Sermon Options: March 8, 2020

February 5th, 2020
 

YOU ARE A PROMISE

GENESIS 12:1-4a

Children sing a song with the line: "I am a promise to be anything God wants me to be." What a wonderful thought for children to have instilled into their minds and hearts! It impresses upon them more than one important attitude toward life. Not only does it basically teach them to believe in God-given possibilities for their lives; in addition, it enables them to believe that with God's help and blessings, they can become blessings to the world. God's covenant with Abram, which became the basis for future covenants with Israel and with Christians, was essentially a promise to bless Abram so that Abram and his descendants might bless the world. All future covenants between the Lord and his chosen people carried this purpose. God blesses a people in order to make them a blessing. Notice the blessings given in the covenant with Abram, and compare the parallel blessings given to Christians.

I. God Gives His People a Dwelling Place
From the beginning, a land was promised to Abram and his descendants. Abram never possessed the land. He was always a sojourner there, but he was a man always looking for a city, "whose architect and builder is God" Heb. 11:10) . The actual possession of the land came hundreds of years later when Joshua led Israel into Canaan.

Christians have the promise of a home, whose architect and builder is the Lord Jesus Christ (John 14:1-6). Our homes on earth are given by God and cherished deeply, but our ultimate home, the home of promise, is heaven.

II. God Gives His People a Great Name
Abram's (or Abraham's) name became and remains great because of an enormous progeny both physically and spiritually. He became the father of descendants as numerous as the stars and also became the source of three great world religions (Judaism, Christianity, and Islam).

The name of Christian becomes great through our "new name" (Rev. 2:17) . The new person in Jesus Christ is represented by the "new name." Also, there is a parallel in our covenant promise to the great nation promised Abram. The 144,000 people of Revelation 14:1 represent an awesome complete number of folks who have the names of the Lamb and his Father written on their foreheads.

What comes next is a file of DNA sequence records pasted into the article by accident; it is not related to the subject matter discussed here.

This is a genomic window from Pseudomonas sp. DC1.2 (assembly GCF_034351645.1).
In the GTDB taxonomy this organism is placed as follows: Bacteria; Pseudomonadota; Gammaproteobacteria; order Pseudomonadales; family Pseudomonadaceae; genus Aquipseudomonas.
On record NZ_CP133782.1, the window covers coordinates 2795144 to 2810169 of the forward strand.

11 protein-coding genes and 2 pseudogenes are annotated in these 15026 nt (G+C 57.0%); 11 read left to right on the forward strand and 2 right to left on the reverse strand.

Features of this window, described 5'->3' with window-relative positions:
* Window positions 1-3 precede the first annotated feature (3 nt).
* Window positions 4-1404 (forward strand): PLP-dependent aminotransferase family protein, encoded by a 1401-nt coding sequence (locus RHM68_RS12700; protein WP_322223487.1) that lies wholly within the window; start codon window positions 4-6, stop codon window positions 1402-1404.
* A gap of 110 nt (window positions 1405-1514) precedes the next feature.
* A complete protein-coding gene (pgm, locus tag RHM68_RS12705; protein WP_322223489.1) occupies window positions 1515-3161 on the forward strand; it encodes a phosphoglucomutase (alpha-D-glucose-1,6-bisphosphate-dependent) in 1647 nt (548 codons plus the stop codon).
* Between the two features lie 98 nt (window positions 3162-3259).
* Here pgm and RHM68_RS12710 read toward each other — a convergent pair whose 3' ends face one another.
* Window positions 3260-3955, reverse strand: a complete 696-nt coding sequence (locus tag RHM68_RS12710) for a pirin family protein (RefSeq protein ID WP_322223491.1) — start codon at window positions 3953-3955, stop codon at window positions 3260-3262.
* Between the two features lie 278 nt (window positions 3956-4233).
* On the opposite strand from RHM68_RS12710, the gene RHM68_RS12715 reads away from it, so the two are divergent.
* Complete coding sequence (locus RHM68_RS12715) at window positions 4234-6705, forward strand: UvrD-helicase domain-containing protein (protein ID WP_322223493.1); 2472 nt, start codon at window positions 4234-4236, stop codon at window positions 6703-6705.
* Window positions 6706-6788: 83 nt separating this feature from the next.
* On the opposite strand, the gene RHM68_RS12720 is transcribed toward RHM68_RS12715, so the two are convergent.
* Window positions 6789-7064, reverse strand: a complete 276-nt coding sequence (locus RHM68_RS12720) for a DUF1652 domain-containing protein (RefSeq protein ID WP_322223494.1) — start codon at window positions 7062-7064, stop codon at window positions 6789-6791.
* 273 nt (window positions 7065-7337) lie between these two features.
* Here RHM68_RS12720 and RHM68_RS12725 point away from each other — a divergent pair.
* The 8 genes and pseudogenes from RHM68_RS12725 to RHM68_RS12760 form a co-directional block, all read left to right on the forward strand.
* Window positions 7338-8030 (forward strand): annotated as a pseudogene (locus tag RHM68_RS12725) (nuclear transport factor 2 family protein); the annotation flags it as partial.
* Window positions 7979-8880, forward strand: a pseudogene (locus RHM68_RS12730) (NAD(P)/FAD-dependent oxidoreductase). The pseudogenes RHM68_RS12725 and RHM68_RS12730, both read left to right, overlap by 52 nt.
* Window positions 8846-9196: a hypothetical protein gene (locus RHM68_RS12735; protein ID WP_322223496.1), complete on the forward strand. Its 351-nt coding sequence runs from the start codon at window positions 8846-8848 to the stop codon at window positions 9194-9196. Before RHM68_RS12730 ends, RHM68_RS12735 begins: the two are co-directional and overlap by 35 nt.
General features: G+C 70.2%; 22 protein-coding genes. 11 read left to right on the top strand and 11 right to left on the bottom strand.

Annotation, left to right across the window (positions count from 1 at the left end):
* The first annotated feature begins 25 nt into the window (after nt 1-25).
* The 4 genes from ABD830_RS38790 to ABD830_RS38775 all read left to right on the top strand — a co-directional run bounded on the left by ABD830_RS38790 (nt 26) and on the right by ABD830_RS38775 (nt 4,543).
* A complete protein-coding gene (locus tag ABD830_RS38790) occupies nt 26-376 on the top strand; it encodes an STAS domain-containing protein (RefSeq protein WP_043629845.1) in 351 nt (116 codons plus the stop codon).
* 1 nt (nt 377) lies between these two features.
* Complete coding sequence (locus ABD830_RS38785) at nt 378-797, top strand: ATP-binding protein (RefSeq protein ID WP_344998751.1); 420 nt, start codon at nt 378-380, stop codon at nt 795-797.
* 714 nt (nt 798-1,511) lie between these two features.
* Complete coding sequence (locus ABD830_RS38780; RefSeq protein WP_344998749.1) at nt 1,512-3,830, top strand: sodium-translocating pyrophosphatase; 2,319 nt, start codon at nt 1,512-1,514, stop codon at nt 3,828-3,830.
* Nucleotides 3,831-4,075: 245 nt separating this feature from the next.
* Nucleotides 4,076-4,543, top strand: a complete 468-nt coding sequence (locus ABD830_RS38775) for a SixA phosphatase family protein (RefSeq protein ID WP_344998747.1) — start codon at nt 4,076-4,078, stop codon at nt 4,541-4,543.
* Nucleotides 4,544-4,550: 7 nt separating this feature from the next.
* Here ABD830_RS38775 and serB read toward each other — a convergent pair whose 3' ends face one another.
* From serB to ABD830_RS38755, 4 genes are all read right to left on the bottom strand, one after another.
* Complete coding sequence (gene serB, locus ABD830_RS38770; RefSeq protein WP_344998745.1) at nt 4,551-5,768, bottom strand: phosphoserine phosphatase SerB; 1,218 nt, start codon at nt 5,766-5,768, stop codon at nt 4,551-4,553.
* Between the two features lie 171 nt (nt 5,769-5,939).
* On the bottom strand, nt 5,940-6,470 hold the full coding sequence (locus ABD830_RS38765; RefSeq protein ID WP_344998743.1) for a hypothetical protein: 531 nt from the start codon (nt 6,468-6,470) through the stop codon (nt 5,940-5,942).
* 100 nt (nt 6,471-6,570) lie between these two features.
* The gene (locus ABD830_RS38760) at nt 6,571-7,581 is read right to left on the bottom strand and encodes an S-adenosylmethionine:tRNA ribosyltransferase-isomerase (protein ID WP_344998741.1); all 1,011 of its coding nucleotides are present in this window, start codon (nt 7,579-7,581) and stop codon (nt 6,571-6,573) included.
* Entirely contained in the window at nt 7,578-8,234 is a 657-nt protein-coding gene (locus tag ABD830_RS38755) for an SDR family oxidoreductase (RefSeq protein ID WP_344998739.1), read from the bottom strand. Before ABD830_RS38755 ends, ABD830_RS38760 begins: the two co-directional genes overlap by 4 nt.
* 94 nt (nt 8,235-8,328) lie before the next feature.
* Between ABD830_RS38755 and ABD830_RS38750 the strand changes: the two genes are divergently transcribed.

III. God Gives His People Security
God protected Abraham, Isaac, and Jacob from their foes again and again. Later God delivered Israel from slavery in Egypt, protected and provided for them in the wilderness, and eventually led them to conquest of as much of Canaan as they were willing to take. Throughout the period of the judges and the reigns of Saul, David, and Solomon, God protected his people when they remained loyal to the covenant.

Christians are given the security of eternal life in Jesus Christ. Jesus has promised to keep us in his hand (John 10:27-28). Furthermore, we have the promise expressed in regard to the church's triumph over evil. Jesus declared that "the gates of Hades will not prevail against it" (Matt. 16:18b ). God blesses his people according to his promises. God always has and he always will. May we be loyal to our promises to God so that his blessings in our lives will in turn make us blessings to others. (Jerry E. Oswalt)

IN WHOM DO WE TRUST?

ROMANS 4:1-5, 13-17

In our culture much attention is being given to the understanding of paradigms. In best-selling business books, Joel Barker and Stephen Covey identify the power of the paradigm as a tool to understanding the great truths concerning life and leadership. A paradigm is a kind of worldview—a way of seeing and understanding the world. A paradigm is the particular set of lenses through which you view the world. Paul seeks to make the life of Abraham a paradigm to the early church as he identifies and interprets God's action in Christ and its meaning to the life of the world. This paradigm of Abraham is key because it links an Old Testament figure of faith to a New Testament interpretation of God's saving activity in the person of Jesus Christ.

I. Salvation Comes Through Faith, Not Our Actions
It was a paradigm shift—the transition from the Jewish understanding of favor with God being a result and reward from works of the Law to the new paradigm whereby God seeks restored relationship by justifying the people by grace through faith in Christ. And it was a most delicate issue, especially among Jewish Christians. It was a paradigm shift in the way in which God sought to reconcile his children.

II. Salvation Is Possible Because of What Christ Did, Not What We Do
The issue for Paul is one of trusting through faith what God has done and is doing in Christ. The work of redemption is at God's initiative as God's love in Christ finds its fullest expression in the Cross. That was also the burning issue for Luther, Calvin, Wesley, and all the great church reformers. Paul understands that the indispensable link between God and humans is our willingness to trust the salvation God has made possible in and through Jesus Christ.